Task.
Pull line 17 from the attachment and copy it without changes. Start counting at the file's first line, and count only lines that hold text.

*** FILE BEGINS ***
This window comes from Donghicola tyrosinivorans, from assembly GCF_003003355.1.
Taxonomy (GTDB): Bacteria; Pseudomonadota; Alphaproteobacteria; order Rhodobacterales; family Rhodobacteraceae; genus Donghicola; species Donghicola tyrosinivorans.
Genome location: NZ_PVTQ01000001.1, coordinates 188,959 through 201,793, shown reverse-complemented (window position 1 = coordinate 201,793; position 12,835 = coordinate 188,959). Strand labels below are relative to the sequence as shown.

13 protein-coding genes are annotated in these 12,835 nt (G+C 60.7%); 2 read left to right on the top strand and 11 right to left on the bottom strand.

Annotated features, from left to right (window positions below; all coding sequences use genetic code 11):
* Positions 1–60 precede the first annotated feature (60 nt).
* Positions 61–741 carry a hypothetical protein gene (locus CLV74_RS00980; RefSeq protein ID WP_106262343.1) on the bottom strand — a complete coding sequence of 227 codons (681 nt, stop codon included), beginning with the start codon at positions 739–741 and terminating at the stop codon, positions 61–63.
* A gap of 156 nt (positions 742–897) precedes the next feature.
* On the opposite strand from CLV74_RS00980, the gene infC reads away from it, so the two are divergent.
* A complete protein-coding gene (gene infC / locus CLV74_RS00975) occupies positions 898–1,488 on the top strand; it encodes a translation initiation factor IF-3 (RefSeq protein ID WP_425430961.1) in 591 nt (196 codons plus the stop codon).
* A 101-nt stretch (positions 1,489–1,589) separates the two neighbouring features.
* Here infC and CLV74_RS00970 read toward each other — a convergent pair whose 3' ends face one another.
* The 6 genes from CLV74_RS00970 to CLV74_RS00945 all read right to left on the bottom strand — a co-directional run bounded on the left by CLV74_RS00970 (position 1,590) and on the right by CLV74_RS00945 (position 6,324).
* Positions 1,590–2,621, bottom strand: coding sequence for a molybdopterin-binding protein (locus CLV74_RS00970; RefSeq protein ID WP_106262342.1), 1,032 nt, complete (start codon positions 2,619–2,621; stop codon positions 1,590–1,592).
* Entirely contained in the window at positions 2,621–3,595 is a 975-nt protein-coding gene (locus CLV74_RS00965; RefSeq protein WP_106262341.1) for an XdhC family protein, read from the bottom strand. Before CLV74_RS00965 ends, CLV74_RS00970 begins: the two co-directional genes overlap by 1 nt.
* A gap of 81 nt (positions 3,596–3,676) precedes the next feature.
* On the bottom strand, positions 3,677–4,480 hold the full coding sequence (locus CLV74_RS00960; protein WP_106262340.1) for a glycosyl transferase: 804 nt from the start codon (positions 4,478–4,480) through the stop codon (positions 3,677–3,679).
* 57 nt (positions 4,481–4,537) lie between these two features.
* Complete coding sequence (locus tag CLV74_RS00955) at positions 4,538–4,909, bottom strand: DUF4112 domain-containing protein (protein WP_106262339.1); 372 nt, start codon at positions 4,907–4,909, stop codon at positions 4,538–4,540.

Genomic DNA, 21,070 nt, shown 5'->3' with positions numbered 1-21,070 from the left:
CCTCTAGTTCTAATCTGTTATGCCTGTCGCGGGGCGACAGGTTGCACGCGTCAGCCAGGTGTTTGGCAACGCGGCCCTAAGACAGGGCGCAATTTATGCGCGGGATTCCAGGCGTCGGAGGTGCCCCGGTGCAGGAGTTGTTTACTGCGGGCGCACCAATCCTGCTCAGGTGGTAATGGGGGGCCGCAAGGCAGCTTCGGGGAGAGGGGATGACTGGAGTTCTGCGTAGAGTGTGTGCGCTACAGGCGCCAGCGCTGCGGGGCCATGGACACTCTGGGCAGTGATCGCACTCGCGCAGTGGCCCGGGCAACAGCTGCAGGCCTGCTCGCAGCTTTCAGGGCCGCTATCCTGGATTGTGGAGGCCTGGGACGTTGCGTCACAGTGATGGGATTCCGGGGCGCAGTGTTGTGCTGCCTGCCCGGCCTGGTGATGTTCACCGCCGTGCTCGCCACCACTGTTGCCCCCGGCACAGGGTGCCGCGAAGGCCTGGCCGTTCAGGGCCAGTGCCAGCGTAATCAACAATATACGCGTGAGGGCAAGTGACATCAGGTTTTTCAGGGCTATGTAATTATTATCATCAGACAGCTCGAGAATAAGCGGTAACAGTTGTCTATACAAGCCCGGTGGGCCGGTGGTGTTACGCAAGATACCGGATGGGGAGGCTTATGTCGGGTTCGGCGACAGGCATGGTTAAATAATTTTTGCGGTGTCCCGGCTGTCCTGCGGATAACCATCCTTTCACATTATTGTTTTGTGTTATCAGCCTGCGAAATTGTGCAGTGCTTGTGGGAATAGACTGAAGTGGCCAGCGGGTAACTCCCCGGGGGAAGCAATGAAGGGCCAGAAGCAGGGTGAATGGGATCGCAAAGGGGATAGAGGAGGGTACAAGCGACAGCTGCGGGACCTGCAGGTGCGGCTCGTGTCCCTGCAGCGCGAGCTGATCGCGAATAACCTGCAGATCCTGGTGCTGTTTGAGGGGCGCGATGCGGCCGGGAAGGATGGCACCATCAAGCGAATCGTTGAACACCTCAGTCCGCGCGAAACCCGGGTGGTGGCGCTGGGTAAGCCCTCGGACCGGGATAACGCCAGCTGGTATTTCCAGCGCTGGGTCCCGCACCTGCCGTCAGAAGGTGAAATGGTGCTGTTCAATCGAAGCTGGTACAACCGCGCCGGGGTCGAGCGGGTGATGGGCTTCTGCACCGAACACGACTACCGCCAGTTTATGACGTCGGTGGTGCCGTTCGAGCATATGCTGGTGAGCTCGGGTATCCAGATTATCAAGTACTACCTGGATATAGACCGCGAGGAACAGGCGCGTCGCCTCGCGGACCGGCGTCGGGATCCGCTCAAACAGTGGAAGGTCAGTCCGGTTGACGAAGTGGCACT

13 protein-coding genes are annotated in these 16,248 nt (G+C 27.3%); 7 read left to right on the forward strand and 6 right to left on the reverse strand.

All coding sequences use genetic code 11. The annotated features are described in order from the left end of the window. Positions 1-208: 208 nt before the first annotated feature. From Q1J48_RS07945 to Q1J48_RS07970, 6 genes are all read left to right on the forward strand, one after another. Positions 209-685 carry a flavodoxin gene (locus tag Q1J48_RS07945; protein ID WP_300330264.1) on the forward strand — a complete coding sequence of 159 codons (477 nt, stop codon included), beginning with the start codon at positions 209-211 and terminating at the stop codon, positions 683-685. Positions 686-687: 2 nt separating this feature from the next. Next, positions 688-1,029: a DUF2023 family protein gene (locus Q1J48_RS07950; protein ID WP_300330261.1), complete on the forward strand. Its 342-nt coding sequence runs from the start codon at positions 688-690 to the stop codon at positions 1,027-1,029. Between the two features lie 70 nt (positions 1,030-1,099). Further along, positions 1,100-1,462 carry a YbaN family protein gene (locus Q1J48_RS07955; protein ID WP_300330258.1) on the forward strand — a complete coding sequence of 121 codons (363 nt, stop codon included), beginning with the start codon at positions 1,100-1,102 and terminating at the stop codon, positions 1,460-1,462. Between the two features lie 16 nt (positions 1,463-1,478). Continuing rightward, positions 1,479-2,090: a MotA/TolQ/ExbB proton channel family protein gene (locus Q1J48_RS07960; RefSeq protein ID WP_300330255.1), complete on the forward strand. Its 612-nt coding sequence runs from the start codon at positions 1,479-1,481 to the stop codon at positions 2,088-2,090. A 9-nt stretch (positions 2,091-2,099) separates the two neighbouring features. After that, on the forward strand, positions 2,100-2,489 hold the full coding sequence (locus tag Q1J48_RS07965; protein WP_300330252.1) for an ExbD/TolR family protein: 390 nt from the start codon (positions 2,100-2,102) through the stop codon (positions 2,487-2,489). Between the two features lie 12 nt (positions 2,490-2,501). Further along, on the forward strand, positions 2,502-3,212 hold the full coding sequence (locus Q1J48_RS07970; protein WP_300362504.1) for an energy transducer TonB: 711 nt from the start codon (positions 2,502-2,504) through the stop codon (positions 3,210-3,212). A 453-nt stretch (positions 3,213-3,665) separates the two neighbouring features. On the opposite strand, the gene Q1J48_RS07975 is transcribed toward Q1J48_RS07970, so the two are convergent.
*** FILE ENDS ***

* On the bottom strand, positions 3,677–4,480 hold the full coding sequence (locus CLV74_RS00960; protein WP_106262340.1) for a glycosyl transferase: 804 nt from the start codon (positions 4,478–4,480) through the stop codon (positions 3,677–3,679).